Hand warmers are the ideal addition to your winter survival kit. It’s a comfort option for almost all cool/cold weather outdoors. Fishing, camping, skiing, hiking, hunting, snowshoeing, etc.
By the time I type this, it will be winter. It’s cold outside. No more fresh snow on the ground. It’s time to check out the mini winter survival gear that’s in the storage box of my snowmobile.
Do I still have arm warmers and leg warmers? I’ll check it out. Four each. Cute and flat in pockets that don’t take up much room. That’s very good.
I’ll tell you what… If I were ever outside anywhere in the winter, I would definitely want to put hand warmers in my gloves and foot warmers in my boots.
Yes, I would wear well-insulated winter gloves. I would also bring a pair of spare gloves (or mittens). But a few durable hand warmers will make life more comfortable (assuming it’s really cold).[ Reading: [ Thin insulating gloves – thermal balance ]
It’s actually quite simple. You will be surprised to know that these chafing dishes are made of completely natural ingredients. According to the famous manufacturer of HotHands, based in Dalton, Georgia, the ingredients include iron, carbon and salt. When iron comes into contact with oxygen, it oxidizes and gives off heat. This is a small chemical reaction that occurs in nature.
A thin bag containing a combination of ingredients is vacuum packed in a plastic wrap. They do not heat up before you remove them (by exposing them to air/oxygen and shaking them to initiate the reaction.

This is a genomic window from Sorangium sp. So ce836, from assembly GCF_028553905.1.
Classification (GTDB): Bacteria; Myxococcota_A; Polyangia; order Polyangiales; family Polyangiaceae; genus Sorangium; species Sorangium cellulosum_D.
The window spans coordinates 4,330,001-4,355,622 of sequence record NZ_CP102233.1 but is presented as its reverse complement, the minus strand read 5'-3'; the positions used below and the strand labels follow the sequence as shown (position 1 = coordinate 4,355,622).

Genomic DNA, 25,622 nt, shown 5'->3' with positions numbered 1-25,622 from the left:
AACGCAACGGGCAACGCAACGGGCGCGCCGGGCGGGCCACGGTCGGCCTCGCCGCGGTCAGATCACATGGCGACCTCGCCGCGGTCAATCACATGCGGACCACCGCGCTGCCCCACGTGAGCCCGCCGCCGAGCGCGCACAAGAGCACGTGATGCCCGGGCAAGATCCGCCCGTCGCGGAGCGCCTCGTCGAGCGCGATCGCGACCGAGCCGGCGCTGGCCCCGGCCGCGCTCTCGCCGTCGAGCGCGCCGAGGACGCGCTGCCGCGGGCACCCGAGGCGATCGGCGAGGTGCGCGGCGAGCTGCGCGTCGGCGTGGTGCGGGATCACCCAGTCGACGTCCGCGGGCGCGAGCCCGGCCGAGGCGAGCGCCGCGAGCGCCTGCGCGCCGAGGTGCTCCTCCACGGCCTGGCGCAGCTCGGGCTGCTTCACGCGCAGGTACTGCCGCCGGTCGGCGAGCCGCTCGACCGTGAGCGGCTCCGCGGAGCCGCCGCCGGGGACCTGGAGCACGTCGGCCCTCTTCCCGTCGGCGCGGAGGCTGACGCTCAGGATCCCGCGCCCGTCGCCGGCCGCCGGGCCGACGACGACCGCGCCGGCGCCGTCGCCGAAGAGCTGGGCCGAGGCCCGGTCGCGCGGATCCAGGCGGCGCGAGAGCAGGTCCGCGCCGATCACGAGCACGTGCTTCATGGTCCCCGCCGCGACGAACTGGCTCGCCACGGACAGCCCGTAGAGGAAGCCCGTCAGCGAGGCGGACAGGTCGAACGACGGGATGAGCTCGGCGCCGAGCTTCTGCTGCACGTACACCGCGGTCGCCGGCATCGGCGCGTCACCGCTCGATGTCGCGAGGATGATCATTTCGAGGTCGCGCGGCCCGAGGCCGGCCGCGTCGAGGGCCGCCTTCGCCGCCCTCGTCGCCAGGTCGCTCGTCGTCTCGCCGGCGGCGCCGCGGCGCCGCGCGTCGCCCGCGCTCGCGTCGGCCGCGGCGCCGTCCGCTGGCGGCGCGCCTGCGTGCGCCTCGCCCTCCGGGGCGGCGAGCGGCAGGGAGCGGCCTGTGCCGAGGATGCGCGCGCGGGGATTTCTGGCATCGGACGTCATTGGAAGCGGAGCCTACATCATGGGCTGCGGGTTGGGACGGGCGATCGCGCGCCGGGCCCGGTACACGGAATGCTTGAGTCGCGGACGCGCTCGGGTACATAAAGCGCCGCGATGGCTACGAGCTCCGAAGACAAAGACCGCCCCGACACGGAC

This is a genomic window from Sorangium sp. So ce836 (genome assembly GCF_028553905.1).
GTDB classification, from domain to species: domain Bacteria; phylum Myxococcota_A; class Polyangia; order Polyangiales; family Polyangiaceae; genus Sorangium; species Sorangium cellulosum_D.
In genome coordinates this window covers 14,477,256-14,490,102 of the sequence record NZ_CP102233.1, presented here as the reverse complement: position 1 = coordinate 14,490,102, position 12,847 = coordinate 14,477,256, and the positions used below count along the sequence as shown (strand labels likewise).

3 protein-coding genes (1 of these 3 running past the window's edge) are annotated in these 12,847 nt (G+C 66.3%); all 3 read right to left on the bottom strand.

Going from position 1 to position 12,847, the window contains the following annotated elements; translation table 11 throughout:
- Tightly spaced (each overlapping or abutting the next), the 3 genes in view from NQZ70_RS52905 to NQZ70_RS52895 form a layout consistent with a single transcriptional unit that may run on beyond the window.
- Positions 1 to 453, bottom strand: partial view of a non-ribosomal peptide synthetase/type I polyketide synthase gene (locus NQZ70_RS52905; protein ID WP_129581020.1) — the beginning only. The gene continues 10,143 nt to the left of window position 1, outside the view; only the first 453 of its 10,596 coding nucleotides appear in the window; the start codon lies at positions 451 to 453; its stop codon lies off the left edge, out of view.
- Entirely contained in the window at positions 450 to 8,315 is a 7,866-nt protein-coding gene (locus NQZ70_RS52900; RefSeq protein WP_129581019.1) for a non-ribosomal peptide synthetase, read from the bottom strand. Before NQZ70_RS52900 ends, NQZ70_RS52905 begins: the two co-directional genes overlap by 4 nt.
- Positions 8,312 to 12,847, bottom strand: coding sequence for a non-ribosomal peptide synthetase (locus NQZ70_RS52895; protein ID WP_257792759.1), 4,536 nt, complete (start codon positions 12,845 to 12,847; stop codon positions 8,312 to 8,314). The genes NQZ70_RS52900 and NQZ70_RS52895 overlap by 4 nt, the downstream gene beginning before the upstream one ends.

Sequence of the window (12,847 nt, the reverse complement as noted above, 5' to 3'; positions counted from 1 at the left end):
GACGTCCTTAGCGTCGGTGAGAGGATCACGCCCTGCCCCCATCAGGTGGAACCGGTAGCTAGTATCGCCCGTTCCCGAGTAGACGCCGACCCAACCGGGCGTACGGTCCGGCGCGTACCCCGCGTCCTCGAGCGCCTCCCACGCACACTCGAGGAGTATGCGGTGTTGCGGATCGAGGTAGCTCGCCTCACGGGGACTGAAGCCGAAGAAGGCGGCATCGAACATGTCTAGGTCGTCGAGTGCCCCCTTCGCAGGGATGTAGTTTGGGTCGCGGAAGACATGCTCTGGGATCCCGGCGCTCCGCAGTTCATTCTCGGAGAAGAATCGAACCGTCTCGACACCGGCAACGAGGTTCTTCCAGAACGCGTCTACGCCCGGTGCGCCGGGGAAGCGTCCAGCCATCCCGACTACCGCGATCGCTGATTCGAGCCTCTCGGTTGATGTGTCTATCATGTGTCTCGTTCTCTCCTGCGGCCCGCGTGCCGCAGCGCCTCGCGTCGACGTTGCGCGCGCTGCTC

I just read the table of contents of one of my hand warmers (I didn’t know they had one until I looked at it)…. Iron powder, water, salt, activated carbon and vermiculite.
This is what the HotHands package looks like when you remove it from the vacuum packaging. This one measures about 3.5 x 2.
Here’s what the thing looks like on the inside:
These heaters have an average temperature of 135 degrees F. It takes 15 to 30 minutes to really get going. They warn that the maximum temperature can reach 158° F (although I’ve never felt that kind of heat – so probably just a CYA thing).
Well, they have different formulas. The HotHands package I have with me gives up to 10 hours. Actually, the heat will dissipate after many hours. However, I wore them with gloves on for 6 hours – and they stayed warm!
An expiry date is stated on the packaging. I think it’s 5 years away from production (for this one). I bought a box of 40 pairs in 2016 (I still have a few left). They are marked EXP01/20. From this date they are valid for exactly 1 year. So I open one up, shake it and see what happens ….
Well, it’s been about 20 minutes and I think the temperature has stabilized. I took my digital grill thermometer and measured the package. Are you ready for this? >> 126 F
Not bad for passing the EXP of the year. So, as you can see, they still work, but not as well. If they are newer/fresher, they will be much warmer at first. So I expect outdated hand warmers won’t stay warm as long. 126 is good (pretty hot) for me though.
Made in the United States…
(View from Amzn)
Hand warmer (10 pair)
Hand warmer (40 pair)
Leggings (5 pair)
Leggings (40 pairs)
Anyway, I figured if you live in a cold area, I’d put it in my bag as a meal to warm up (or just at home). If you ever get in a car accident or have to walk in the cold, you’ll be glad you have them ….
I have several articles on my blog that have suggestions on what you should have in your survival kit, just in case:
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